Orbital and impactor missions over the past 20 years, for instance NASA’s Lunar Crater Observation and Sensing Satellite, confirmed ice in permanently shadowed craters around the Moon’s poles. Meanwhile, several spacecraft, including the Cassini Mission and Deep Impact Comet Mission, as well as the Indian Space Research Organization’s Chandrayaan -1 Mission, and NASA’s ground-based Infrared Telescope Facility, looked widely across the lunar surface and found evidence of hydration in many sunnier regions. However, those missions were unable to definitively distinguish the form in which it was present, either H2O or OH.
“Prior to the SOFIA observations, we knew there was some kind of hydration,” said Casey Honniball, the lead author who published the results from her graduate thesis work at the University of Hawaii at Mānoa in Honolulu. “But we didn’t know how much, if any, was actually water molecules – like we drink every day – or something more like drain cleaner.”
SOFIA has offered a new means of observing at the Moon, flying at altitudes of up to 45,000 feet, this modified Boeing 747SP jetliner with a 106-inch diameter telescope reaches above 99% of the water vapor in Earth’s atmosphere to get a clearer view of the infrared universe.
Using its Faint Object infraRed Camera for the SOFIA Telescope (FORCAST), SOFIA was able to pick up the specific wavelength unique to water molecules, at 6.1 microns, and discovered a relatively surprising concentration in the sunny Clavius Crater.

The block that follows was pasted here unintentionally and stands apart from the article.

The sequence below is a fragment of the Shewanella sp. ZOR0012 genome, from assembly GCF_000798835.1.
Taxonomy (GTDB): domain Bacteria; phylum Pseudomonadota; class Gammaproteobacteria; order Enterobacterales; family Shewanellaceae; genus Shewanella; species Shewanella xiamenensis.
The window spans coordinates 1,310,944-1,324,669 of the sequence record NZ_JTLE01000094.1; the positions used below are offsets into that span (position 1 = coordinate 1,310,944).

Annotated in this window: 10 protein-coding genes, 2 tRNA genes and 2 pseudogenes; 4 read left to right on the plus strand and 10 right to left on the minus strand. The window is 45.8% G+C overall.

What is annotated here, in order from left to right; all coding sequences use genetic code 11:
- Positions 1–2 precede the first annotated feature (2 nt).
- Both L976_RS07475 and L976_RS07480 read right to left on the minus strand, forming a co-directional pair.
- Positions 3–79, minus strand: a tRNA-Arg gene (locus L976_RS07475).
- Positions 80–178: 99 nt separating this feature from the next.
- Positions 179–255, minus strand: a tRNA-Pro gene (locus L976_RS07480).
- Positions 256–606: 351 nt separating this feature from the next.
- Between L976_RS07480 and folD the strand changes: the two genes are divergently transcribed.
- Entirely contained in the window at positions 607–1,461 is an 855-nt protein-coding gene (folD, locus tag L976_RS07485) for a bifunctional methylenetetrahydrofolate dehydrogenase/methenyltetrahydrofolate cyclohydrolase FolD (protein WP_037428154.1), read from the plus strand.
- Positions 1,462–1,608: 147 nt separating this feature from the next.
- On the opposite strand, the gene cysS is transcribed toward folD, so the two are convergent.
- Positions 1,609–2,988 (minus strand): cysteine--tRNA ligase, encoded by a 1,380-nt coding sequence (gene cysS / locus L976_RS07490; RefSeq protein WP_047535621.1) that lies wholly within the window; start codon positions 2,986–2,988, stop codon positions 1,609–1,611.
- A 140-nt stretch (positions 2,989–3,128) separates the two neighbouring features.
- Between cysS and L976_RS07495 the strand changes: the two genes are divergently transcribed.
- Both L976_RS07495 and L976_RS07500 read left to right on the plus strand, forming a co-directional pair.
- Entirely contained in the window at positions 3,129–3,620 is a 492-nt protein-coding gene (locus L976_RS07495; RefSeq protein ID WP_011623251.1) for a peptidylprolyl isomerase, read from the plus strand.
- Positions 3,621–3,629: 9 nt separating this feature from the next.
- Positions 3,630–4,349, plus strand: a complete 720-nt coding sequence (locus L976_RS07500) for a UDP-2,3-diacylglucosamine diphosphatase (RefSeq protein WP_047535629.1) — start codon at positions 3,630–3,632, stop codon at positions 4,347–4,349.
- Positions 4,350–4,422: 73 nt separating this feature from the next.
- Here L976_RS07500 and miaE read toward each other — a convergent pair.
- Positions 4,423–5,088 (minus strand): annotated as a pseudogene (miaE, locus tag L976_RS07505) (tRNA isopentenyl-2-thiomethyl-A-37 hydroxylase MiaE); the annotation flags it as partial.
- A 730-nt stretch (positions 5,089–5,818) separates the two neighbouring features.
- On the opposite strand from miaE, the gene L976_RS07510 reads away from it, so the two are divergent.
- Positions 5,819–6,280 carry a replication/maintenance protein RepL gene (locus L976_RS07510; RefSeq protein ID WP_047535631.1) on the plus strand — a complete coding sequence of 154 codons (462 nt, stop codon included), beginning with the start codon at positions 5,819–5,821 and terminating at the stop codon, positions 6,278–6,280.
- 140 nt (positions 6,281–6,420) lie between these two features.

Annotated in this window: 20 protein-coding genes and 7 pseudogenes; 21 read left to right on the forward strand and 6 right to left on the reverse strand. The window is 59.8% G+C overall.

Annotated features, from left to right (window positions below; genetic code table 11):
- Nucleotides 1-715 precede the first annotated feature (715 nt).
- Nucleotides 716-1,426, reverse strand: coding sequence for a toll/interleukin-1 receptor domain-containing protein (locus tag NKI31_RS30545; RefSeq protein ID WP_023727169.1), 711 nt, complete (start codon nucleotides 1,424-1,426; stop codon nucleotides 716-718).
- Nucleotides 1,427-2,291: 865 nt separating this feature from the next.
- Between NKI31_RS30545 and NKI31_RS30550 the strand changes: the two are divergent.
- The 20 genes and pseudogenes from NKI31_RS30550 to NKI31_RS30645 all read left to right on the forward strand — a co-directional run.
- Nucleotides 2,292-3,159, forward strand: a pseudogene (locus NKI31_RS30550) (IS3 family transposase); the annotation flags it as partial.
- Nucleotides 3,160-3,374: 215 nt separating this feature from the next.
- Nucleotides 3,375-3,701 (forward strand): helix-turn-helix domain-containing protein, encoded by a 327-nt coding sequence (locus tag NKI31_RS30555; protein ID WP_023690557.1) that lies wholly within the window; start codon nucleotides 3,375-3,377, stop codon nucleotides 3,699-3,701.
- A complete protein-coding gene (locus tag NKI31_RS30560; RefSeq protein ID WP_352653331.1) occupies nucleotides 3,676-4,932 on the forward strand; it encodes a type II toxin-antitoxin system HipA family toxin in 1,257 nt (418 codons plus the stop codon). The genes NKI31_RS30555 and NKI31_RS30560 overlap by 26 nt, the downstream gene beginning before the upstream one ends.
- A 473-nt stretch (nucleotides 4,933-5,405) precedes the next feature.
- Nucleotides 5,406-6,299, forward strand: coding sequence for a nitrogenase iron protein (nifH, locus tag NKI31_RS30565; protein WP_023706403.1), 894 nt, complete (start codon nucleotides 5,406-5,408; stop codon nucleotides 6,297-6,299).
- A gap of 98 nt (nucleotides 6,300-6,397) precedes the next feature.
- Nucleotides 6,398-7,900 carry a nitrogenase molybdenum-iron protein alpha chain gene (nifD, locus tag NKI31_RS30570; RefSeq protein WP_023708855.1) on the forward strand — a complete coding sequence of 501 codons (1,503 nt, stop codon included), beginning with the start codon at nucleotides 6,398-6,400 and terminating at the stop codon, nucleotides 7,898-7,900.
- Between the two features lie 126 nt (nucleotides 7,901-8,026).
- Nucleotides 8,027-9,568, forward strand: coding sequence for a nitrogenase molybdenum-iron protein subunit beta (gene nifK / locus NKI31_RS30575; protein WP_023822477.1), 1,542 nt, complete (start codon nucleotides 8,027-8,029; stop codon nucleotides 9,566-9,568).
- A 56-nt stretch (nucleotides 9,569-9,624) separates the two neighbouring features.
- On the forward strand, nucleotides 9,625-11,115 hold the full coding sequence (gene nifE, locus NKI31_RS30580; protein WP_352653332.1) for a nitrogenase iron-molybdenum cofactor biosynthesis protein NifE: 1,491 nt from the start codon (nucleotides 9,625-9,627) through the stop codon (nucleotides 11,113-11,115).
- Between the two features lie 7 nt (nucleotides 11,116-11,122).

“Without a thick atmosphere, water on the sunlit lunar surface should just be lost to space,” said Honniball, who is now a postdoctoral fellow at NASA’s Goddard Space Flight Center in Greenbelt, Maryland. “Yet somehow we’re seeing it. Something is generating the water, and something must be trapping it there.”
Several factors could be at play in the delivery or creation of this water accumulation. Micrometeorites raining down on the lunar surface, carrying small amounts of water, could potentially be depositing the water on the lunar surface upon impact.
However, another possibility is there could be a two-step process where the Sun’s solar wind delivers hydrogen particles to the lunar surface, causing a chemical reaction with oxygen-bearing minerals in the soil to create hydroxyl. At the same time, radiation from the bombardment of micrometeorites could be transforming that hydroxyl into water.